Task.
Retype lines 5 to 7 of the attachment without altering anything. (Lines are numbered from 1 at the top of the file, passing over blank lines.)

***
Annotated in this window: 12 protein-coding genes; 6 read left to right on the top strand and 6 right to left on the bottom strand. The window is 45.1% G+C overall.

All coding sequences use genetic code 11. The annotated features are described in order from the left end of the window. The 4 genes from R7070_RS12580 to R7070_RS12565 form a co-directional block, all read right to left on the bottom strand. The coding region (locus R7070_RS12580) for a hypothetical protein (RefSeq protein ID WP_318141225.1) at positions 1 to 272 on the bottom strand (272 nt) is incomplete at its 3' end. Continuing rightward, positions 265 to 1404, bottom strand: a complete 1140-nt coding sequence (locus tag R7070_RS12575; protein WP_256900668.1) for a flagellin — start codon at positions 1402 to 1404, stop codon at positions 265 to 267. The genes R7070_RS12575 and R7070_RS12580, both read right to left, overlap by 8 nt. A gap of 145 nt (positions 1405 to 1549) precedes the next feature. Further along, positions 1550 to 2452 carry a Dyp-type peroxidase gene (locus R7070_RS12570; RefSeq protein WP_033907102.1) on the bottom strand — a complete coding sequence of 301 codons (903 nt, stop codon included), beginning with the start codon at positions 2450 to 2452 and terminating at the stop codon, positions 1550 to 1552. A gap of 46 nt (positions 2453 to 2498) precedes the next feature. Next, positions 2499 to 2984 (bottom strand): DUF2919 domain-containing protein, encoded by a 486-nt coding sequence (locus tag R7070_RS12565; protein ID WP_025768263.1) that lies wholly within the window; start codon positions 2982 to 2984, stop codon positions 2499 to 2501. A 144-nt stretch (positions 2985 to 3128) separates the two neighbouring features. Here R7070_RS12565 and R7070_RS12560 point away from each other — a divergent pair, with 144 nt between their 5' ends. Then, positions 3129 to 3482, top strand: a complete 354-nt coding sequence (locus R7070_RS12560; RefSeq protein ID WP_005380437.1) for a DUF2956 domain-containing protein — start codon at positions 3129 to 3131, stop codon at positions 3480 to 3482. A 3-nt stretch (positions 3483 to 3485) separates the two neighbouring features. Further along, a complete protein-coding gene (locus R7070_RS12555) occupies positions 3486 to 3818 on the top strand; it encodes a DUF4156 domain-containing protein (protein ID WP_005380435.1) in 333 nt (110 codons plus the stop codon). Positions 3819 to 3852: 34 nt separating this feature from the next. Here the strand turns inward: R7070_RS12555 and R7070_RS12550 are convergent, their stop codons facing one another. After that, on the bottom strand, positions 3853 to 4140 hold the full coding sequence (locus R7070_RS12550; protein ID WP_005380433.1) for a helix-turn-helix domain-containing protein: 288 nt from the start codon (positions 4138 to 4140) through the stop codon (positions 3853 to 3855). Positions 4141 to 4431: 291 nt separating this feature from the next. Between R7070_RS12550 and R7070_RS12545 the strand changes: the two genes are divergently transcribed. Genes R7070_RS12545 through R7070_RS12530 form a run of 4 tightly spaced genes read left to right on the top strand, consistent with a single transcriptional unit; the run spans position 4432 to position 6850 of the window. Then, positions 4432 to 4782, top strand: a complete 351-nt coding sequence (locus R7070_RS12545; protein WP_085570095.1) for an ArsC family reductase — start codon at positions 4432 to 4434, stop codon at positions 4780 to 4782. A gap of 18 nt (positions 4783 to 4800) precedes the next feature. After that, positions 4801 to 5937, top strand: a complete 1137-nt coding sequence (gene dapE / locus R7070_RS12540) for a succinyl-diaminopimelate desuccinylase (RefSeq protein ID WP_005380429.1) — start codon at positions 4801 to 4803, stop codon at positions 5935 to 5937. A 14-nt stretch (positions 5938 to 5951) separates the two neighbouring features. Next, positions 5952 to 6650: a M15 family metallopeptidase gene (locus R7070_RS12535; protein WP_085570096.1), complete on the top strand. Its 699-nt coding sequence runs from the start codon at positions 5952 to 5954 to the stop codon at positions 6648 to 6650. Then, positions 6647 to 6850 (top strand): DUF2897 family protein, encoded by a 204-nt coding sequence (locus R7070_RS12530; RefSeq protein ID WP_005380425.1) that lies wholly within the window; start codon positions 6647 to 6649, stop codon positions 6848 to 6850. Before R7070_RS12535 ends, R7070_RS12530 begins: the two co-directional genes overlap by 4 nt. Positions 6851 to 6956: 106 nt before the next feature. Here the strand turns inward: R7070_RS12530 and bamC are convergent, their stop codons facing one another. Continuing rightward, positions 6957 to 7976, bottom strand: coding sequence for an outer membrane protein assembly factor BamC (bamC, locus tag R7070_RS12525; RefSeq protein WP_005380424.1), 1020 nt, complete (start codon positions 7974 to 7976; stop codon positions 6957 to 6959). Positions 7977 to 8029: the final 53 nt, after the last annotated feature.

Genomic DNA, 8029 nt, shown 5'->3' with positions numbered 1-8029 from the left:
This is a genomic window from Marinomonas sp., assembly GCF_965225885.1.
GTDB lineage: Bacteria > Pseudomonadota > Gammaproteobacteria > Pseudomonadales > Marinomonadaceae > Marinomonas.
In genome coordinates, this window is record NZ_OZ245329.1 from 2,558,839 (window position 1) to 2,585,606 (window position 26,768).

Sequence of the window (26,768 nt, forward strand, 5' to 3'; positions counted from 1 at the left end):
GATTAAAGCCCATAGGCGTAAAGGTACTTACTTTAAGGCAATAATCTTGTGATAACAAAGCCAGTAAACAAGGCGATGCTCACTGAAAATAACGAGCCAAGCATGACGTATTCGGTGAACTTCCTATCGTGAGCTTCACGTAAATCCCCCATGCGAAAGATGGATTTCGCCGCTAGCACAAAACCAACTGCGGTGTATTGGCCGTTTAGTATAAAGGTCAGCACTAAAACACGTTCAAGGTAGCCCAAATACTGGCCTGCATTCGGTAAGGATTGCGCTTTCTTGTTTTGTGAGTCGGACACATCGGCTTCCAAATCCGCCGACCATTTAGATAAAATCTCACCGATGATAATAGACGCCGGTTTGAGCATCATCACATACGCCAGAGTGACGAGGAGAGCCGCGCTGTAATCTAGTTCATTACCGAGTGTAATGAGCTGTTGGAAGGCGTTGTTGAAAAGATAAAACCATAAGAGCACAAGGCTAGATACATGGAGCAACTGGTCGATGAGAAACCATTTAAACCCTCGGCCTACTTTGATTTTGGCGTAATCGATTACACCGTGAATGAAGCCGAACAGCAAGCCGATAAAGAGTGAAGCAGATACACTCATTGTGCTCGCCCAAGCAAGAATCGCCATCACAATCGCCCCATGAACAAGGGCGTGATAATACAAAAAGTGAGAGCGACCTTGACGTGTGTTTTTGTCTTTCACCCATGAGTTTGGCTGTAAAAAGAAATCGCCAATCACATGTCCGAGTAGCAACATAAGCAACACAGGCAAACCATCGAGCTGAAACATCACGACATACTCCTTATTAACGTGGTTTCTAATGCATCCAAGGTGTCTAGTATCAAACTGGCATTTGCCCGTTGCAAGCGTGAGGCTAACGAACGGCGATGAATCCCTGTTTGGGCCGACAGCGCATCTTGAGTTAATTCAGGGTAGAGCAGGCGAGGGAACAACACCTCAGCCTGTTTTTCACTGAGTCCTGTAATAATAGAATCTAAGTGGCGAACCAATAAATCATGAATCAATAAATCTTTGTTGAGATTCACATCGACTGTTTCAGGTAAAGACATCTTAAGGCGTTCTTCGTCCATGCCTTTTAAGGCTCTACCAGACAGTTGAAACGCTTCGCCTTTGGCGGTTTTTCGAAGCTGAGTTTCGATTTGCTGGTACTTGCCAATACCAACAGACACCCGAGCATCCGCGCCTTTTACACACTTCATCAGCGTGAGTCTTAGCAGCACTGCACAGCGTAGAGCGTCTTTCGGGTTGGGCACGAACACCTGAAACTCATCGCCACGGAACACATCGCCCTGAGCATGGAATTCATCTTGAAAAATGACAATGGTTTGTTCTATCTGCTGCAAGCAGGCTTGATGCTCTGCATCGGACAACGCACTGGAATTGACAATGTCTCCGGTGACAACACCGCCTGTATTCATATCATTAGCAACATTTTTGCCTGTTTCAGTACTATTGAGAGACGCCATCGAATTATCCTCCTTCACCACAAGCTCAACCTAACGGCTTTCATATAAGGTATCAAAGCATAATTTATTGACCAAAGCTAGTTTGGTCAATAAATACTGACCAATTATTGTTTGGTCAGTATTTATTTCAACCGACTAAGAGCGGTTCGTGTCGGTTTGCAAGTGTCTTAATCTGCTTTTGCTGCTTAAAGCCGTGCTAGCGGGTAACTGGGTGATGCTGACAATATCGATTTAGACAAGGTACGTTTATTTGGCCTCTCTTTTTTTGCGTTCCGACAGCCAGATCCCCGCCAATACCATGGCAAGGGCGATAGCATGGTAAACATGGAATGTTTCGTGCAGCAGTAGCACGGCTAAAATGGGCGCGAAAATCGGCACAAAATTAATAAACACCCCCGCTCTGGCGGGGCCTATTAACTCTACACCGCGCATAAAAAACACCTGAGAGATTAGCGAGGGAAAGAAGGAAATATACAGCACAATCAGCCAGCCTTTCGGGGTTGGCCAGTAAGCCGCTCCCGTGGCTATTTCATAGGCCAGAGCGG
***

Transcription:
GTDB lineage: Bacteria > Pseudomonadota > Gammaproteobacteria > Pseudomonadales > Marinomonadaceae > Marinomonas.
In genome coordinates, this window is record NZ_OZ245329.1 from 2,558,839 (window position 1) to 2,585,606 (window position 26,768).

Sequence of the window (26,768 nt, forward strand, 5' to 3'; positions counted from 1 at the left end):